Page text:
The assignment gave me the chance to interact with some awesome people and inject my name into the aether of NY publishing. It's doubtful anything will come of it, but the more one gets their name out the better. The best part was meeting a very professional, very skilled writer, and reading a damn fine book. So it was a win-win situation.
It all started me thinking about what we do, as writers, to promote ourselves. We all want to be published, want to sell books. I spent years chasing after agents, trying to be noticed, and now I chase after readers. It really is a very different game. On the query-go-round we actively seek connections with other writers, agents, editors, publishers in an attempt to sell our work. It is all about the big publishing industry in NY. But that's not who really buys books.
When I switched over to Indie publishing, my market changed. Now it is all about the readers. They are the ones buying my books, and the ones I need to have notice me. All authors make that switch when they finally get published. The focus goes from landing an agent, to landing a publisher, to courting book sellers, to attracting readers. Each market is different and requires a unique approach.
The new publishing - eBooks, blog tours, et.al. - is changing the way writers promote their work to readers. The days of a writer going from bookstore to bookstore signing books and shaking hands with readers is all but gone. With eBooks there is nothing to sign, and with online bookstores there is nowhere to sit. Markets are growing online and shrinking at the local mall. Even print books are selling online better than in bookstores, and eBooks are surpassing paperbacks.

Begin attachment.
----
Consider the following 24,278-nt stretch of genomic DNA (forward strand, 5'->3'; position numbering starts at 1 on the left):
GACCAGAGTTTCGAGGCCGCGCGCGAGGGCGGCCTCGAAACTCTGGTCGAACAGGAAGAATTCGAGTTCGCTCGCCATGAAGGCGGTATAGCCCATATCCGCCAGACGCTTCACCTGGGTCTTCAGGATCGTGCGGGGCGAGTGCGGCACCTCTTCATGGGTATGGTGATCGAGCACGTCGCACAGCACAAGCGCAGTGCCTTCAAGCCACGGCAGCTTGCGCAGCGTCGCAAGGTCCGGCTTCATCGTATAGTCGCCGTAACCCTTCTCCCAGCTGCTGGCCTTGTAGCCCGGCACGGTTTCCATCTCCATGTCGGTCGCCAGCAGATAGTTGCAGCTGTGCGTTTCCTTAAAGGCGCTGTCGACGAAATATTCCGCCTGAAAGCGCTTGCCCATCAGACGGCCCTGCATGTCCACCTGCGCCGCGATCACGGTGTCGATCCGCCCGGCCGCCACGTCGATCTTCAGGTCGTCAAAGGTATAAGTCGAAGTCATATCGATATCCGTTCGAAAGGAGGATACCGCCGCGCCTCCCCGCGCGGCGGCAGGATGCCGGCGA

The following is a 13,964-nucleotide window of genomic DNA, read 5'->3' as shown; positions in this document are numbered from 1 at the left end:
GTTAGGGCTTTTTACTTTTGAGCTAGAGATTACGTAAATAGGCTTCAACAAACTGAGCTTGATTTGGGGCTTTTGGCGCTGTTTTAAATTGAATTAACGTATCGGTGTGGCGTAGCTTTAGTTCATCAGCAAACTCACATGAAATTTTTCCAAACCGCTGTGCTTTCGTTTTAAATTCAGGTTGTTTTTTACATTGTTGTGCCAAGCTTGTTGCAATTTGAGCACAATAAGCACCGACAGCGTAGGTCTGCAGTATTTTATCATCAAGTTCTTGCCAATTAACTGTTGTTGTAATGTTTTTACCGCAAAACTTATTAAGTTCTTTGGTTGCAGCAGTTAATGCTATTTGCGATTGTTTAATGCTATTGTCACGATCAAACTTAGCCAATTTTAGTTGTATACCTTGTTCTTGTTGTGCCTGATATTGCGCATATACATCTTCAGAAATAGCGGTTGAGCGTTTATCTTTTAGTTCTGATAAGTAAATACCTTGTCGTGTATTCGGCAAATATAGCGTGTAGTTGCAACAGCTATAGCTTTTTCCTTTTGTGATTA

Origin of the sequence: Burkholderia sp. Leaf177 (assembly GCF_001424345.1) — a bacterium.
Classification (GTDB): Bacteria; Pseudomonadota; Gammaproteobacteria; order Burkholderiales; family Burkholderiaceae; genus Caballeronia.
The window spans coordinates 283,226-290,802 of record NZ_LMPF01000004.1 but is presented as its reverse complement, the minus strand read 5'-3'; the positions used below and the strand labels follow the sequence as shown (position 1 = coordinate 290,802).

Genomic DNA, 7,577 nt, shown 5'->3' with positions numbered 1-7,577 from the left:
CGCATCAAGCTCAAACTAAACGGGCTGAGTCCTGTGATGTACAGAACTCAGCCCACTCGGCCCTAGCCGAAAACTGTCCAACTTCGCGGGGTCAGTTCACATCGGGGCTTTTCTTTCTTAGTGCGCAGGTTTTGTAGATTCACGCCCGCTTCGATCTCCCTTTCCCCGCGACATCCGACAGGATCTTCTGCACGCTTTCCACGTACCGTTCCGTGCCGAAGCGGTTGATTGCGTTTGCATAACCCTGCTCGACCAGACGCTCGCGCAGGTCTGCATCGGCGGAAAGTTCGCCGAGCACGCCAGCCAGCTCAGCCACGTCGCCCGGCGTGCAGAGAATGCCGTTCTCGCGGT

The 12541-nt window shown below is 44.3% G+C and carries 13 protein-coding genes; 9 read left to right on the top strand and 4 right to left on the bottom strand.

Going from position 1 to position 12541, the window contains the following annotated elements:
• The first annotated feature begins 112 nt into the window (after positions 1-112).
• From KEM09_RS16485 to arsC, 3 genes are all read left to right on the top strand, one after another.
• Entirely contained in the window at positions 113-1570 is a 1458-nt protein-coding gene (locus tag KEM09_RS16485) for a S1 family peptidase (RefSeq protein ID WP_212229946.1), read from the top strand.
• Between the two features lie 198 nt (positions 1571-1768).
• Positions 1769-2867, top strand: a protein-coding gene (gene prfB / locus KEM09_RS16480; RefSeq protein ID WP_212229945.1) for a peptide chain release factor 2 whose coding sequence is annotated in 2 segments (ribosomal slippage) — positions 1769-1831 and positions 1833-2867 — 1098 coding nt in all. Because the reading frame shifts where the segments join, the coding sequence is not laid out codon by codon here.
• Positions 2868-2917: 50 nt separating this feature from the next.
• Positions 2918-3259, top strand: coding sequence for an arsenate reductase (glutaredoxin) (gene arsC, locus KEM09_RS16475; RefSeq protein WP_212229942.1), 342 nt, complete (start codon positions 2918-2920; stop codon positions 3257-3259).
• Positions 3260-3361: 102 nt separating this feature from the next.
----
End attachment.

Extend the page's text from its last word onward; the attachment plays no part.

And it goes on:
Social networks are becoming the new place for authors and readers to meet. Readers go online for their books and to interact with their favorite authors. Authors have blogs, FB pages, twitter accounts and readers flock to sites with book reviews and industry news. But it is even more difficult to be noticed online than at the local bookstore. There is so much static on the network an author's voice is hard to find, unless the reader knows what they are looking for.
That was the beauty of book signings and personal appearances. Someone went to a bookstore to find a book and there was an author they may never have noticed otherwise sitting at a table signing books. The author just got noticed by a potential new reader. Enter the blog tour. Readers go online to find new books. They frequent literary blogs and review sites. So authors go there to be seen. They write reviews, give interviews, convince book bloggers to review their work. It's all about connecting with readers.
I'm in a transition right now. I have hundreds of writers and publishing professionals on my friend-lists from my old strategy of finding an agent, an editor, a publisher. I have made some awesome connections with some wonderful people. I wouldn't give up my friend-list for anything, but now it's time to connect with readers. My focus going forward is to seek out those readers.
I write/blog a lot on the business and craft of writing, but I'm changing gears and writing more for readers. I'll be posting more short fiction, poetry, and reviews. The writerly stuff will still be here, but the main focus will be on the readers.